Acme elected not to participate in the current recession, or at least to a lesser degree than many of its high-tech West Coast contemporaries. Part of the reason was that Acme doesn’t want to grow just for the sake of growth. Instead, it held back on expansion and put its resources into bringing to bear those best practices we’ve heard too much about recently, and put all its effort into improving its market offerings.
Had the company gotten too large, it would have become bureaucratic and more difficult to steer. At a manageable size, it offered certain perks lacking in mainstream manufacturing plants. Each month included at least one long weekend. New employees start with three weeks of paid vacation. The plant shuts down for the entire month of August. Most employees work while listening to their choice of media and content through a variety of personal audio gadgets. Acme wants its employees to be content while they conquer the marketplace.
One such happy camper is Mary Munthomae, who has been with the company for nearly a decade. Rather than work at her family’s restaurant, she wanted her own career. An aptitude for esoteric mathematics earned her a quality-control position, where she specialized in statistical process control. People bring freshly fabricated piece parts to her workstation for evaluation and she likes being “the decider.”
One of the employees shuttling parts from the production line to Mary’s inspection department is Loh Ren Jai Toos, a young, female Asian immigrant. Her role is constrained to being a gofer because she has a limited proficiency in the English language. Like so many immigrants before, her thought is that one can best learn English by watching television and listening to radio broadcasts. That’s why she walks around with wires connecting her ears to the music player in her pocket, singing along much too loudly with what’s being played. Even when Loh isn’t singing, anyone standing nearby can hear the tinny buzz from her ear plugs.
Her choice of genre is rap and she mimics the music quite nicely, racial epithets and all. Mary tried to explain to Loh that, in this country, the words in those songs are considered offensive and that she should stop using them in the plant, if not stop using them entirely. But, Mary found it difficult to communicate with Loh. Oddly, Loh came away from these encounters happier because she got some kind of reaction from Mary about the music. After a while, Loh began using the various epithets independently of the songs whenever she interacted with Mary.
Mary then went to Herman Dibble, her manager, to complain about Loh’s playlist, the volume at which those rap songs are played, and Loh’s insistence on singing along with them. Mary also complained about Loh using racially offensive words and phrases in the course of their work-related interactions.
At first, Mary thought Herman seemed genuinely concerned. He was glad to learn that Mary had already confronted Loh about the matter. But, he admitted, with his syrupy Southern drawl, Herman also found it extraordinarily difficult to communicate with Loh because of her limited vocabulary, high-pitched voice, mispronunciations and heavy Asian accent. A conversation with Loh left him exhausted within five minutes because of the hand waving and finger pointing that was necessary to get his message across.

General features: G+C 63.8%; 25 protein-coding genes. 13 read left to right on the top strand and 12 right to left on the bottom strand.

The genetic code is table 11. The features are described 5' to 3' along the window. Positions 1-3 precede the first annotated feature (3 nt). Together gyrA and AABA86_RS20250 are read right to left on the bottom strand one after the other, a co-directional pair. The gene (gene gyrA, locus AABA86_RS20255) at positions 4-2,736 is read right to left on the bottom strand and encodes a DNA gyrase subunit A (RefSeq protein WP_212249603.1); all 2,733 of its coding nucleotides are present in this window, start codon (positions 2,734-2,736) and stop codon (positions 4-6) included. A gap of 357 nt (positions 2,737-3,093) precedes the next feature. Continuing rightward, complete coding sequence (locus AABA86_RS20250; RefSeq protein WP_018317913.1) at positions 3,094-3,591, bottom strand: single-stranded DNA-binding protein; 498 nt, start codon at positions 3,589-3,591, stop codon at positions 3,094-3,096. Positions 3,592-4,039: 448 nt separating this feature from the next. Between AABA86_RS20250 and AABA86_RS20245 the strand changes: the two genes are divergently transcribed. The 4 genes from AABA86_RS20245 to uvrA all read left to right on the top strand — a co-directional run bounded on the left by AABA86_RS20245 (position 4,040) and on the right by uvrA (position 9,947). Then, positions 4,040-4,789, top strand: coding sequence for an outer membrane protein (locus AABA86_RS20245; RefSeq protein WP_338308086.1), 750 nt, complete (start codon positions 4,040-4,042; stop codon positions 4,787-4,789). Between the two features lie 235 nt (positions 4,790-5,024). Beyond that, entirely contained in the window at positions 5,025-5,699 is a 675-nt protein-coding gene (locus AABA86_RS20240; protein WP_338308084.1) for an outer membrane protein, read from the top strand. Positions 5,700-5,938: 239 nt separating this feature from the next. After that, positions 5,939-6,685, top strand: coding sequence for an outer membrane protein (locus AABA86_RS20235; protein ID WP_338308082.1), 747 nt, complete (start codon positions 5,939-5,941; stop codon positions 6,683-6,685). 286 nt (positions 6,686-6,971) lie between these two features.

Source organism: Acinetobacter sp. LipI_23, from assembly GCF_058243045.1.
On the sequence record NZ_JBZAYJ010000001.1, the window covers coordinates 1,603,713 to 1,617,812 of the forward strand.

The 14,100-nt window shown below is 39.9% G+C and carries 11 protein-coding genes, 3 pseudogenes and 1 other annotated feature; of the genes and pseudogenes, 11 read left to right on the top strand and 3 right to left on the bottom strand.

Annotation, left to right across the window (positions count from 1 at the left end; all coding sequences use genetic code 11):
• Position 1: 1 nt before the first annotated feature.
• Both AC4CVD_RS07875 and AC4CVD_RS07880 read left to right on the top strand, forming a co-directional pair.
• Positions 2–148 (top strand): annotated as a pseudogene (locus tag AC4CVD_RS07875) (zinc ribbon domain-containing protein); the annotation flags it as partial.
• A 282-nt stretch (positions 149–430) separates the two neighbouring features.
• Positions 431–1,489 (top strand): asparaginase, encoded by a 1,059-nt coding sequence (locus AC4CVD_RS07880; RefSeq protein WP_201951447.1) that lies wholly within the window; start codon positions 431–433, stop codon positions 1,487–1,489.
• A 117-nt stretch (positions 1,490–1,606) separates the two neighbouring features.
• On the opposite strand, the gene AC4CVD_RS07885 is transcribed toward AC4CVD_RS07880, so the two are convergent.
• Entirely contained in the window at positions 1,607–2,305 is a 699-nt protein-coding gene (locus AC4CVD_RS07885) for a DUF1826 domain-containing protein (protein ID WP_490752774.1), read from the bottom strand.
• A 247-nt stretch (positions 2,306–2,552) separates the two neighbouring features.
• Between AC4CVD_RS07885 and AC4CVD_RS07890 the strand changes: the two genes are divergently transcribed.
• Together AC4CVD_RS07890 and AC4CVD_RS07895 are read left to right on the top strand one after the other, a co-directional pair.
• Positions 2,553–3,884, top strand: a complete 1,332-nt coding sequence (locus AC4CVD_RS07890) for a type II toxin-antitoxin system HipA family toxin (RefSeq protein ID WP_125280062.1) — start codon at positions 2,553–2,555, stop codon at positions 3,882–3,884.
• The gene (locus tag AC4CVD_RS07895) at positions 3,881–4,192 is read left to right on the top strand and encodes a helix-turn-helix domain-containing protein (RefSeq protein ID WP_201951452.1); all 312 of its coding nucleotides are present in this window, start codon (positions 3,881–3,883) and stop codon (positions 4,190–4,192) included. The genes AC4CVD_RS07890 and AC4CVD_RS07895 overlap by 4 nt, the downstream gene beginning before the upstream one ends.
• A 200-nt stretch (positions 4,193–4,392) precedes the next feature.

And things at the plant went on as before. Mary tried to avoid Loh, but that was difficult. Mary snapped at Loh a few times, but any sort of reaction seemed to be the psychic reward Loh was seeking. After a month or two, Mary began to feel that Herman was ignoring her complaint. After all, he made no attempt to discuss her complaint with Loh or to discipline Loh. It seemed like Herman was hoping the entire matter would simply blow away.
An exasperated Mary then went over Herman’s head and took her complaint to the plant manager’s office in hopes of getting past the secretary’s desk to have someone stop the rap music, Loh’s awful singing and her insulting language. That got her some action, but not exactly what she expected.
Two days later, Herman changed Mary’s start time to minimize the potential for interaction between Mary and Loh. It took Mary less than a week to realize this solution posed problems. For one thing, Mary was the primary caregiver for her invalid widowed father. Her new working hours made it difficult to leave work on time and still have time to escort her dad to his doctor appointments. Mary approached Herman again to explain why his solution isn’t working. When Herman started making excuses, Mary demanded that he do something to stop, once and for all, Loh’s outrageous behavior.
About a month later, Mary and another employee were laid off, both at the recommendation of their respective supervisors. The only difference between the two was that the other employee was recalled within 13 weeks. But that was sufficient time for Mary to file suit against Acme for racial harassment and retaliatory discharge.
How could this situation have been avoided? Should portable music devices be allowed in the workplace? Should English proficiency be a condition of employment? Should proficiency in a foreign language be part of a supervisor’s job description? Should profanity be cause for discipline? How should we define offensive language? Does having too many workplace perks lead to aberrant employee behavior?
An attorney says:
Many employers either ban radio playing or require employees to wear ear plugs so the choice of music does not disturb coworkers in the workplace. In all likelihood, the “buzz” emanating from Loh’s earplugs wouldn’t have been offensive to Mary, or at least not as offensive as her bellowing the objectionable lyrics. Other employers have solved the audio problem by allowing workers, in turn, to select from pre-approved radio stations. Like so many problems in the workplace, this one normally can be solved by effective employer-employee communication.